02 April 2009

The Foie Gras Wars: Taking A Stand

To all vegan extremists: leave us meat eaters alone!

A delectable, delicious dish of seared foie gras in reality has none of the cruelty of shark fin soup, pinikpikan, or even, perhaps, a bucket of KFC. The mythology of pervasive mishandling of ducks and geese, when combined with the political strategy of attacking foie gras as a mere beach head landing in the war on meat consumption, seems to fuel vegan extremists to tactics of annoyance, interruption, and, occasionally, reprehensible vandalism and criminal threats.

The culinary wedge issue of foie gras has arisen again, this time locally, with San Francisco Mayor and California gubernatorial candidate Gavin Newsom being dragged into the vegan extremist agenda spotlight. The San Francisco Chronicle's executive food and wine editor, Michael Bauer, blogs that PETA mailed the mayor a letter asking for the removal of foie gras from the restaurant group owned by the mayor's family. Although the causality is denied by the mayor's sister and president of the restaurant group, foie gras has recently been removed from the menus subsequent to a face to face discussion between the cofounder of an animal protection group and the gubernatorial candidate at a campaign townhall event. The San Francisco Chronicle reports on these activities. It is unfortunate to learn that the mayor appears to be caving into this ridiculous anti-foodie political pressure.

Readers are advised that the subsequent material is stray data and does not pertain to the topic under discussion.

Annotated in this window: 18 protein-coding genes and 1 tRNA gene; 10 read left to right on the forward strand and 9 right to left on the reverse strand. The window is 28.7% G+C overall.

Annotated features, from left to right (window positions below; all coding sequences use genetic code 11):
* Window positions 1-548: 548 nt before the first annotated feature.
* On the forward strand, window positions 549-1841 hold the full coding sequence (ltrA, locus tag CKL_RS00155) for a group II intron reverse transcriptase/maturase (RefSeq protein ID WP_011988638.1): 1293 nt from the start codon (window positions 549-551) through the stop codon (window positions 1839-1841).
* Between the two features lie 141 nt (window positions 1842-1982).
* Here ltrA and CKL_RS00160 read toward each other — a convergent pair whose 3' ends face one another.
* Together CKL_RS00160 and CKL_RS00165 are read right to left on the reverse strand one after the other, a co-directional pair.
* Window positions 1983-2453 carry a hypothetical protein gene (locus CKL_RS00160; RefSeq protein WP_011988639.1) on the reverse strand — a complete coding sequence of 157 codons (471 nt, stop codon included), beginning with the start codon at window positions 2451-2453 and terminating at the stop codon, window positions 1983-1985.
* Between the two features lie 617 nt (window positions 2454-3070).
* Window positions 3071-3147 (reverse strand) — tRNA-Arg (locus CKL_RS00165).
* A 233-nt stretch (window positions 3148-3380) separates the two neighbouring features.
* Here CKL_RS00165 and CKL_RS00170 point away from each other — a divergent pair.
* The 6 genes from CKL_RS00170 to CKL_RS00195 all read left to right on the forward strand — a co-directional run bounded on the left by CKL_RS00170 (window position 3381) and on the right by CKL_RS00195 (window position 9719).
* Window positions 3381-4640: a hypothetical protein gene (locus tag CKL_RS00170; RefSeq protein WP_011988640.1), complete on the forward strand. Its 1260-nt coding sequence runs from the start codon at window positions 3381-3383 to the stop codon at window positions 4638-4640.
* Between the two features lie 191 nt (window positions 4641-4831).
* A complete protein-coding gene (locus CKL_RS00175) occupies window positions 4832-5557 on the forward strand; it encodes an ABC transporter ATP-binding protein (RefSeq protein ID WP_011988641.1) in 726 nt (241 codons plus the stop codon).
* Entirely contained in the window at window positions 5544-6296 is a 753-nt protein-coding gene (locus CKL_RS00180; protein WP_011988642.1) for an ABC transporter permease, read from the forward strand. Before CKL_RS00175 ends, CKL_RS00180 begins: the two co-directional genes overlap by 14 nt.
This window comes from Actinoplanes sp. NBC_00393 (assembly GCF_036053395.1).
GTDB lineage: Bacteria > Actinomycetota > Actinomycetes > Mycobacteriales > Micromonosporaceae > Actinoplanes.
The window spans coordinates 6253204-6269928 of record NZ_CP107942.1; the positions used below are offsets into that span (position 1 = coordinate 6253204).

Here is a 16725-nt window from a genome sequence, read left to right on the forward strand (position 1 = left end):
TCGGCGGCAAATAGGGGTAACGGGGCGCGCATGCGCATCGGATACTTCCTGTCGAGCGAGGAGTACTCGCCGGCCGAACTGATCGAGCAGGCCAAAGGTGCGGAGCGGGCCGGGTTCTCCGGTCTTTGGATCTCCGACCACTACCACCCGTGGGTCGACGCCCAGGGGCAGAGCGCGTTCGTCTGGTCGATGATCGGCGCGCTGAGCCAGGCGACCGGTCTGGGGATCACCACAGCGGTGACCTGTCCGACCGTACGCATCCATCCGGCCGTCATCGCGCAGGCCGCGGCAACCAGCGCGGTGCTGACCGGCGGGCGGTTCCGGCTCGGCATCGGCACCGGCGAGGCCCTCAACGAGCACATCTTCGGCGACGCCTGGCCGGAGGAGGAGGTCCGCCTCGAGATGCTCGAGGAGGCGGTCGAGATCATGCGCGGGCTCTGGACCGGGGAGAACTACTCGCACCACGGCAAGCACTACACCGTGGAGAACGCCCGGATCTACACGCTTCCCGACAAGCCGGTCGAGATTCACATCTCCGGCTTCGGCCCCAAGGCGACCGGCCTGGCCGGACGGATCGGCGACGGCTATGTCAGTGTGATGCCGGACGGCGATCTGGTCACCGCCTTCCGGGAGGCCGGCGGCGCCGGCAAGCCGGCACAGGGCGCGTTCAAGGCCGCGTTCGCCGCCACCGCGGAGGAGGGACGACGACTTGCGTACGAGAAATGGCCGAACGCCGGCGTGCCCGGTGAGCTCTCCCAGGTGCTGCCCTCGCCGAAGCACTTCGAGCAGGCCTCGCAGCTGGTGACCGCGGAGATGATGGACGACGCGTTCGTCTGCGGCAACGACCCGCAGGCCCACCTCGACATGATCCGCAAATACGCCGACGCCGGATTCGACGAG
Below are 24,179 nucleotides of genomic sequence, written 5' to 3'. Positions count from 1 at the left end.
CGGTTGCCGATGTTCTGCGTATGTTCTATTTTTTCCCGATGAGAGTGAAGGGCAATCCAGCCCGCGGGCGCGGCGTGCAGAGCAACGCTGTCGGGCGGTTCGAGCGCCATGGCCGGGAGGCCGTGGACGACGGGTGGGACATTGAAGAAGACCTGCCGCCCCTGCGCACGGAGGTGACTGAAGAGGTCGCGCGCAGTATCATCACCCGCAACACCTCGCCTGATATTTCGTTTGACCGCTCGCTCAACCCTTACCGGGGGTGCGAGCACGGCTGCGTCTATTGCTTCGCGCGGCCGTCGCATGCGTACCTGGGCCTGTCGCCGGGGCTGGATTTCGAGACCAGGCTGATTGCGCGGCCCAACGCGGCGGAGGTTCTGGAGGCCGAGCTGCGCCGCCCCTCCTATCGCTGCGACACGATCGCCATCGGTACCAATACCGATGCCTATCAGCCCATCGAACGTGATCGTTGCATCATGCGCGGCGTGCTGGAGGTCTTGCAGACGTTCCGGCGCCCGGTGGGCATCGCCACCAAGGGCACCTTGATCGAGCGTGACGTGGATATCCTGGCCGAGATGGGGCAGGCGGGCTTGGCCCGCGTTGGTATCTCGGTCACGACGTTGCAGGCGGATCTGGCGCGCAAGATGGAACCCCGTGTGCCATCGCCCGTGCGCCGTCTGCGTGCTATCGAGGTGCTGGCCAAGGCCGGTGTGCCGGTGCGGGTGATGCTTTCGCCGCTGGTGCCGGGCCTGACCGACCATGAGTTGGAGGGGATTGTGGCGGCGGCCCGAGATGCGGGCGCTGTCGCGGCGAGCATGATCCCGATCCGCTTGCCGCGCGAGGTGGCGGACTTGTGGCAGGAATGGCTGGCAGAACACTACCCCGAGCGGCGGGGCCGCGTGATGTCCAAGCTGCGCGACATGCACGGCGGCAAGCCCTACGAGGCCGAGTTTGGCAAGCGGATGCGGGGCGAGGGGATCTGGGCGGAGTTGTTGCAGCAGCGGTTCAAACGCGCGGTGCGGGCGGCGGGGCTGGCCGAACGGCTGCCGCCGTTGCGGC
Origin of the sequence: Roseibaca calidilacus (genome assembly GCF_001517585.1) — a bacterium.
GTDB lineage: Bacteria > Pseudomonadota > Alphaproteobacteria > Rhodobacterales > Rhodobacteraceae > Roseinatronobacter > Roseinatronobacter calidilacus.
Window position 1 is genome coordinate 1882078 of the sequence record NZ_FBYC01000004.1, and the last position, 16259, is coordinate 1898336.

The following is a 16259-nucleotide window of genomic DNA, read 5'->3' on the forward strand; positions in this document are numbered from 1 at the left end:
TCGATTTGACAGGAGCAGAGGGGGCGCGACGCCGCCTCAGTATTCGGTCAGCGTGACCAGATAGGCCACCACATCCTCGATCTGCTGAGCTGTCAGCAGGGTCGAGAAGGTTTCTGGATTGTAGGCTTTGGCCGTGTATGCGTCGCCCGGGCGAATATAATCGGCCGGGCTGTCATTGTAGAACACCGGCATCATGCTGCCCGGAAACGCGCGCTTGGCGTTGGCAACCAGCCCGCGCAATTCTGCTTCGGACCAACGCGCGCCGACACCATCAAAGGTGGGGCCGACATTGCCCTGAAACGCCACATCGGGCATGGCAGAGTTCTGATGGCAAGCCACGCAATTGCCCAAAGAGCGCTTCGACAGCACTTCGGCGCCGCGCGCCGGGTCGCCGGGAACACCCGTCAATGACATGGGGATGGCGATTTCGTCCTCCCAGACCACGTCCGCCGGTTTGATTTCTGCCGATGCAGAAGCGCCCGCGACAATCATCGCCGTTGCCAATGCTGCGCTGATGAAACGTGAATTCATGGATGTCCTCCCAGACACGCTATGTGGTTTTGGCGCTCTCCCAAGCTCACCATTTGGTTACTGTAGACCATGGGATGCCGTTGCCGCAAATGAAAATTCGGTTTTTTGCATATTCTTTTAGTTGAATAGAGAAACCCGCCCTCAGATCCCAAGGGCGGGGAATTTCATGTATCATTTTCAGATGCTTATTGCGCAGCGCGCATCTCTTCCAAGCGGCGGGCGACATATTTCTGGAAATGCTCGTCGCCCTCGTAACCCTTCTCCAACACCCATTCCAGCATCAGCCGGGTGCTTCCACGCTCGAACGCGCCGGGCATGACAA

Just a few weeks ago, a new book came out with deep coverage of Chicago's legal handling of the foie gras matter.

Celebrity chef/travel TV show host Anthony Bourdain and chef-author Michael Ruhlman discuss Chicago's 2006 ban and the proposed New Jersey ban on foie gras sale in a lively dialogue format for Salon.com. Both Bourdain and Ruhlman highlight the implications of when one group tells another what not to eat.
Bourdain: Telling people what they should and shouldn't eat is cultural imperialism -- and deeply disturbing. That a group of people could say, "You know, how you eat and how you've been eating for hundreds, if not thousands, of years -- traditional Jewish cuisine, Western European food since Roman times -- that is wrong and should not be allowed." I find that offensive. Ethnically insensitive, jingoistic, xenophobic, anti-human and disrespectful of the diversity of cultures on this planet, and for human history.

On March 27, 2009, Chef-owner David Chang of New York City's Momofuku restaurants defiantly responds to a recent threat to his business. (Here is the Google cache of the article, as the Eater site appears to be down at the time of this blog posting.)
Chang: We stand behind the meat we cook with and the people who raise it. We do not support factory farming or the mistreatment of animals raised for meat. And we are deeply offended that these people think they can threaten us like this, without even considering how we run our business, how much money and time and care we've put into trying to serve delicious, responsibly-sourced food prepared by well-informed, respectful cooks. We know there are better fights for them to fight out there. And, finally, the truth is that we've used very little foie gras at Ko or any Momofuku restaurant over the years, mainly because it's expensive and we try to keep our menus affordable. But as of today we'll be adding at least one foie gras dish to each of our menus, and we’ll work to keep the prices of the dishes low, and we'll donate any proceeds from those dishes to charity, including City Harvest and The Foodbank NYC – both of which are in dire need of money and support to help feed our city’s poorest and hungriest citizens.